But the truth is that if we want to solve a dog’s aggression, we first have to determine what kind of aggression we are dealing with.
In this article, I’m going to discuss two types of aggression; fear aggression and food aggression. Both equally as dangerous, yet they both come from the same place.
A Simple Analogy
Imagine a guy living in Toronto who is in serious financial debt. His situation is so bad that the bank comes in and seizes all of his assets including his house. Fearing he will die sleeping on the cold streets in the Canadian winter, he gets defensive with the repo men and the police.
This is an example of the mindset of a food aggressive dog. Just as the man in our example believes that he needs his house for survival, so does the food aggressive dog feel he needs the food you’re trying to take from his mouth (or dogbowl).
Now imagine a guy across town who always got bullied and beat up by Russian immigrants in his neighborhood where he grew up. He has obviously developed a fear of Russian immigrants and every time he sees one, he gets defensive.
This is a classic example of the mindset of a fear aggressive dog.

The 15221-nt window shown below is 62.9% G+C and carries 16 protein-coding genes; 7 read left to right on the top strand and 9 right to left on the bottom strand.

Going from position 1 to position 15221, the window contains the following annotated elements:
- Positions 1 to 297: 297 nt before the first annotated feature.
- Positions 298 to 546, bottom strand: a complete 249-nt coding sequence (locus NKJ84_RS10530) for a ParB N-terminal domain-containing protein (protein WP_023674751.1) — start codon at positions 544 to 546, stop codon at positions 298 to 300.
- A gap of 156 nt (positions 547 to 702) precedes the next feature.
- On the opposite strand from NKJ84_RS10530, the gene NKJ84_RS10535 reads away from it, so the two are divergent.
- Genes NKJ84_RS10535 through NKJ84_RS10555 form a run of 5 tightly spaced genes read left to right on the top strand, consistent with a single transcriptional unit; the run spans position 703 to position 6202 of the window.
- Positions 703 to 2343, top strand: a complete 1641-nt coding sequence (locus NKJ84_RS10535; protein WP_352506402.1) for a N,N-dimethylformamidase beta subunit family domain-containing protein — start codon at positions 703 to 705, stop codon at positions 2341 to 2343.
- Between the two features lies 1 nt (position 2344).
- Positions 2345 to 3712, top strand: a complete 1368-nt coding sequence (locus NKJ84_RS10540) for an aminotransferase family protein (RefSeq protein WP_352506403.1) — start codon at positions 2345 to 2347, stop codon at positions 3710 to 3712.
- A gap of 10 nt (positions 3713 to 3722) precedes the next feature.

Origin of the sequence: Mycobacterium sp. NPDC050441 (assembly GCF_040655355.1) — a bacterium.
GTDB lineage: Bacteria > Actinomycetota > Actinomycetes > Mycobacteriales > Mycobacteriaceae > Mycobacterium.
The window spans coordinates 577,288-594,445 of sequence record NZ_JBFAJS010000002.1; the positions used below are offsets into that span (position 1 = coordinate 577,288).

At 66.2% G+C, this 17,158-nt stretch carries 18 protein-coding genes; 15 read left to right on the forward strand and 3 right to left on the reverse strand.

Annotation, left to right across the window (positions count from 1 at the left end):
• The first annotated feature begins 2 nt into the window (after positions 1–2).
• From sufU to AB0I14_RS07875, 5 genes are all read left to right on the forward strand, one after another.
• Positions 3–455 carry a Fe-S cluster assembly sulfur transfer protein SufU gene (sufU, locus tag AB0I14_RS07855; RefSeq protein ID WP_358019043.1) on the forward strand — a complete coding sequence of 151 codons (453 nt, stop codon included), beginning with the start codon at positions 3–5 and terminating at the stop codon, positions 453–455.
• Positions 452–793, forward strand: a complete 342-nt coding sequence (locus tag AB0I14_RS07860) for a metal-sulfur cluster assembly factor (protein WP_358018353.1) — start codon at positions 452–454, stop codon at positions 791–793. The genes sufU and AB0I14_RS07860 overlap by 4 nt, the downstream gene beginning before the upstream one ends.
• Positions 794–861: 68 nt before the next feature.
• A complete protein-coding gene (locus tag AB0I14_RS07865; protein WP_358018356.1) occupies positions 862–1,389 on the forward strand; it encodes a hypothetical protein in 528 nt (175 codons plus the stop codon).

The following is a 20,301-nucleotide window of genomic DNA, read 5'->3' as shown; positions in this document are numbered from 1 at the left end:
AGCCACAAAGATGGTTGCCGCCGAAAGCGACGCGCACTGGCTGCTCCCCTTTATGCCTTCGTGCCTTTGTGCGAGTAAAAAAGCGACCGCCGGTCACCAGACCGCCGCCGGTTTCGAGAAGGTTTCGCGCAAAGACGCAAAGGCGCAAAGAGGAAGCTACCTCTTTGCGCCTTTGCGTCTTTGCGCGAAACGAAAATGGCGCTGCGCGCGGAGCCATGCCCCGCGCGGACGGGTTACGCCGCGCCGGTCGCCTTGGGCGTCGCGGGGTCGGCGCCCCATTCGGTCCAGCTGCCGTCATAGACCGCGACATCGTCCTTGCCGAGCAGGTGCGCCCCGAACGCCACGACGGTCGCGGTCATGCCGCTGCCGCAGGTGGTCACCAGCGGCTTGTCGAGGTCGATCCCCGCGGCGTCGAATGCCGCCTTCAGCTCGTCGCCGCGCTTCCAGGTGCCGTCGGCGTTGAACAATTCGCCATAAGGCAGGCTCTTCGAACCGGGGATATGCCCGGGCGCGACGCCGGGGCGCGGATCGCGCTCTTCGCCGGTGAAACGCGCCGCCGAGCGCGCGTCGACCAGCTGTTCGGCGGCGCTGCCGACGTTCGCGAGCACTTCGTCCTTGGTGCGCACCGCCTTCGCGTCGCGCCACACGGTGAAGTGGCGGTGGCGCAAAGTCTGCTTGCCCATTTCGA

While the aggression of a fear-aggressive dog comes from one of bodily harm, the food aggressive dog sees it as a challenge to survive.
That’s because food aggressive dogs understand that they need food to stay alive. Unfortunately, that primal canine instinct is alive and kicking amongst many domesticated dogs who will often growl or bite anyone who comes near their food bowl or tries to take food from their mouth. Whether or not they are malnourished or even hungary is besides the point. The instinctive reaction is real and there is close to nothing you can do to reassure him otherwise short of trading him one piece of food for another.
Whereby a fear-aggressive dog is simply paranoid. They often go through life a scared mess and their aggressive behavior is quite unpredictable. The treatment is a long complicated process. But it is possible. And although solving trauma in humans is far more complicated, fixing dog trauma is tricky as well.
If you have a puppy, there are steps you can take to prevent food aggression later in their life. One example is petting your puppy’s face when he’s eating. This act shows the puppy that even though there’s a human hand is on his face when he’s eating, he has nothing to fear. It will not take or threaten to take his food.
As far as fear aggression goes, it’s more of a what not to do than anything else. To prevent a puppy from becoming a fear aggressive dog, the most important thing is to always encourage his confidence. Any harsh correction or attack from another dog can scar him for life turning into a fear aggressive basket case.
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